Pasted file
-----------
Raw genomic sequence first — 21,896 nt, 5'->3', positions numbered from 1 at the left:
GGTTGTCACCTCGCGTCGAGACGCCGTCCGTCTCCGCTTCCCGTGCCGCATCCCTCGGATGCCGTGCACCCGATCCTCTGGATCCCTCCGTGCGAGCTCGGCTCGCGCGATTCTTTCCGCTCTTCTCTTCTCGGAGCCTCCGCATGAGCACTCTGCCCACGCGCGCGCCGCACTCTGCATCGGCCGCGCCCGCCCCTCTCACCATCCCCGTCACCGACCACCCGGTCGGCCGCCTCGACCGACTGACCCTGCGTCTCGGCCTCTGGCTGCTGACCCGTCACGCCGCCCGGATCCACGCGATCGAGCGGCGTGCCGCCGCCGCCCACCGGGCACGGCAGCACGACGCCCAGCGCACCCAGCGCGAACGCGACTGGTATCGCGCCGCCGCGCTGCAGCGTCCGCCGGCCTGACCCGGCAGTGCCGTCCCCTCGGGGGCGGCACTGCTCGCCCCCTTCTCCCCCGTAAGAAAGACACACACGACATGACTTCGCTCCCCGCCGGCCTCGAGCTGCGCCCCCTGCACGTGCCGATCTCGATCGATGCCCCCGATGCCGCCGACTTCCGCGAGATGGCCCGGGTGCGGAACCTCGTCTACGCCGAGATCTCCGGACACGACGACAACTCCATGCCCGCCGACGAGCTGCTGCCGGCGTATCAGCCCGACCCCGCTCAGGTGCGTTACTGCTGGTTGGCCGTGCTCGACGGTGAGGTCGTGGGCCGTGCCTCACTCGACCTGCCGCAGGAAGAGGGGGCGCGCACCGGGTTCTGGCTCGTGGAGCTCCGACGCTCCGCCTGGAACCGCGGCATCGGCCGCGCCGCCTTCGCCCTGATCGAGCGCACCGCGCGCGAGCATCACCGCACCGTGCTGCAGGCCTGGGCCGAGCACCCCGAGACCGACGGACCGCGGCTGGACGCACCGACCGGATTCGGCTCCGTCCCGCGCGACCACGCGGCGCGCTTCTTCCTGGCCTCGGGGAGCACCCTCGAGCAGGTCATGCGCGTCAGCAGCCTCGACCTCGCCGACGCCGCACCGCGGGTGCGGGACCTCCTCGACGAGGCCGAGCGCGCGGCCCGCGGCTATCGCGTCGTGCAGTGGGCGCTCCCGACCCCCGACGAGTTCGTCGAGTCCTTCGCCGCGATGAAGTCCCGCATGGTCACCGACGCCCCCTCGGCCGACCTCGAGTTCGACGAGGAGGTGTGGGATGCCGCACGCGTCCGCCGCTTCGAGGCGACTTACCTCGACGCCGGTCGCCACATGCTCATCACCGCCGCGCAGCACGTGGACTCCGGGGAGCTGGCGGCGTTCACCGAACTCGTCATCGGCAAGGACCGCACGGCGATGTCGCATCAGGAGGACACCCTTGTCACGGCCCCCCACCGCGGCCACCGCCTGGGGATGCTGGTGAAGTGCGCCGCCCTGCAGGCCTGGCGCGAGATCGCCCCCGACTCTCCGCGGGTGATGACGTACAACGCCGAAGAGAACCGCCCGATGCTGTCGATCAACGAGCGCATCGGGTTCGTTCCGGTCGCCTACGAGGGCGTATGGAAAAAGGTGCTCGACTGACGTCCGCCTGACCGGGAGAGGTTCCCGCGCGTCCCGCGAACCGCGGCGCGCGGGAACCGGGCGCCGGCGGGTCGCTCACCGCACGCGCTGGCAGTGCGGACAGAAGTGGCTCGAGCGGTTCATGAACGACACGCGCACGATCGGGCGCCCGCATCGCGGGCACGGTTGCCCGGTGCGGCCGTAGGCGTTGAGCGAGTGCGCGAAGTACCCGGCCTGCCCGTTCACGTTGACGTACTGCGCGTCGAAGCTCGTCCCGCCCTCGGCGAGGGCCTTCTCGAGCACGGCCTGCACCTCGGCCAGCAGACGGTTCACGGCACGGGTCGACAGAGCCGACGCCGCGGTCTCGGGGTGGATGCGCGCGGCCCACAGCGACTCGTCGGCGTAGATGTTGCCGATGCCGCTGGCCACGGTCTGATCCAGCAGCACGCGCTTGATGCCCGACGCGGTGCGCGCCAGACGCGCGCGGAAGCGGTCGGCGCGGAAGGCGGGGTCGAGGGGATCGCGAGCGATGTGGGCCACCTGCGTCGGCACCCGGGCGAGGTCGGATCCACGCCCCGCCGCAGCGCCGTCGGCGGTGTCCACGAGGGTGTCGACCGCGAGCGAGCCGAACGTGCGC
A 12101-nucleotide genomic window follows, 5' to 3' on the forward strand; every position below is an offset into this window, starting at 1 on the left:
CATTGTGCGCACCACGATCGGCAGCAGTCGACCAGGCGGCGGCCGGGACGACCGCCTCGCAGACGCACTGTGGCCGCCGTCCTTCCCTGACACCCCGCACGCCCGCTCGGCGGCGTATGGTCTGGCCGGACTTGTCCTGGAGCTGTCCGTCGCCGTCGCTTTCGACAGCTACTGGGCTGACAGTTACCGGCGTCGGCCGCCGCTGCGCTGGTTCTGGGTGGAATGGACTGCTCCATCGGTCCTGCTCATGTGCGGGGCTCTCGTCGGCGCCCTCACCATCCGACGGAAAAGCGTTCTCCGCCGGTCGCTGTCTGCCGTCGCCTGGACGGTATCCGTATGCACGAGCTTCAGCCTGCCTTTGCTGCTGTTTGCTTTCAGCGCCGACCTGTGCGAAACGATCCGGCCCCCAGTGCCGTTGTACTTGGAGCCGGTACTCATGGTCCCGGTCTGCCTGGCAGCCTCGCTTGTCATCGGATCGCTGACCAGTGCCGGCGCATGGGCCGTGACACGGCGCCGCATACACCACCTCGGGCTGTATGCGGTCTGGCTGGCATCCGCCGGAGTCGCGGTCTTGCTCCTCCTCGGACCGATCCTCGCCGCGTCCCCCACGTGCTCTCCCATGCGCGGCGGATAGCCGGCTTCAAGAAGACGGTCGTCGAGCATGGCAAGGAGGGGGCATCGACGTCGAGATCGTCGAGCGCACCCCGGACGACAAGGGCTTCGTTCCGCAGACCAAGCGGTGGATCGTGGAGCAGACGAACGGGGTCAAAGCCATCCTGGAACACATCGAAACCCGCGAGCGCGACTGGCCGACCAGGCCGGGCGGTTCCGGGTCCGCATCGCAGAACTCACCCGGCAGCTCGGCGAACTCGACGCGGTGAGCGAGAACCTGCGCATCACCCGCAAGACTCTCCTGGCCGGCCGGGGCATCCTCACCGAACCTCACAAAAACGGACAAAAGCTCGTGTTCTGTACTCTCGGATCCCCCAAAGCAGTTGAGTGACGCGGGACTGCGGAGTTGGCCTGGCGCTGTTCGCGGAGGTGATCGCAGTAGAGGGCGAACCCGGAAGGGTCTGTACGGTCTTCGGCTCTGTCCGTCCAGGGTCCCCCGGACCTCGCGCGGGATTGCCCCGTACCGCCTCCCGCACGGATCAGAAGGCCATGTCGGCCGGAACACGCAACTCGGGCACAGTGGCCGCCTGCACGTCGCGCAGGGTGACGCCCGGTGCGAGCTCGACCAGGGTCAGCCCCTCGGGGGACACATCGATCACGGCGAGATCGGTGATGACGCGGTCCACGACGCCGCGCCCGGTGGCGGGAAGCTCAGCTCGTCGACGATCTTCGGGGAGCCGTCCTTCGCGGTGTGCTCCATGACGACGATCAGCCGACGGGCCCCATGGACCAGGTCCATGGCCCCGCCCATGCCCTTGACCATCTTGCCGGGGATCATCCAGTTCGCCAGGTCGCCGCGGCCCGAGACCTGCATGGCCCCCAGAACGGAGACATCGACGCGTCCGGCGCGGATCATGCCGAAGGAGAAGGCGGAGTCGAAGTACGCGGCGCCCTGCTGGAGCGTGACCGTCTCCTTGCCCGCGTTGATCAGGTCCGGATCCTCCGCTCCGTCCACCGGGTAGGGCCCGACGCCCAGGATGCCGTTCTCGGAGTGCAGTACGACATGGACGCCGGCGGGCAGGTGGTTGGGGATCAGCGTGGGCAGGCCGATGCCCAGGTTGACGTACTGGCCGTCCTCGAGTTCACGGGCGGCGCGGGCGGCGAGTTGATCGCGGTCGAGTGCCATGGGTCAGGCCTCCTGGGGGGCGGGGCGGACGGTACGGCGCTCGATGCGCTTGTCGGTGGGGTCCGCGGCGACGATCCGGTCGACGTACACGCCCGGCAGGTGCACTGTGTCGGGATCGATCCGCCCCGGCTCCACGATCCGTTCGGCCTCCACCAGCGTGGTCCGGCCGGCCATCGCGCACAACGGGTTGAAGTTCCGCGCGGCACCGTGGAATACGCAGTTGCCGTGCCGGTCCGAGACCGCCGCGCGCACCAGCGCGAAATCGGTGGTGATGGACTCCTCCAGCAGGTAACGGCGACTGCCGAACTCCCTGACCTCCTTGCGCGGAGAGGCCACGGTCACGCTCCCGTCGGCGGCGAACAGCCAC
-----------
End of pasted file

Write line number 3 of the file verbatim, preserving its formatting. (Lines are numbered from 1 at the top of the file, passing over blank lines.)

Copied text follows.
A 12101-nucleotide genomic window follows, 5' to 3' on the forward strand; every position below is an offset into this window, starting at 1 on the left: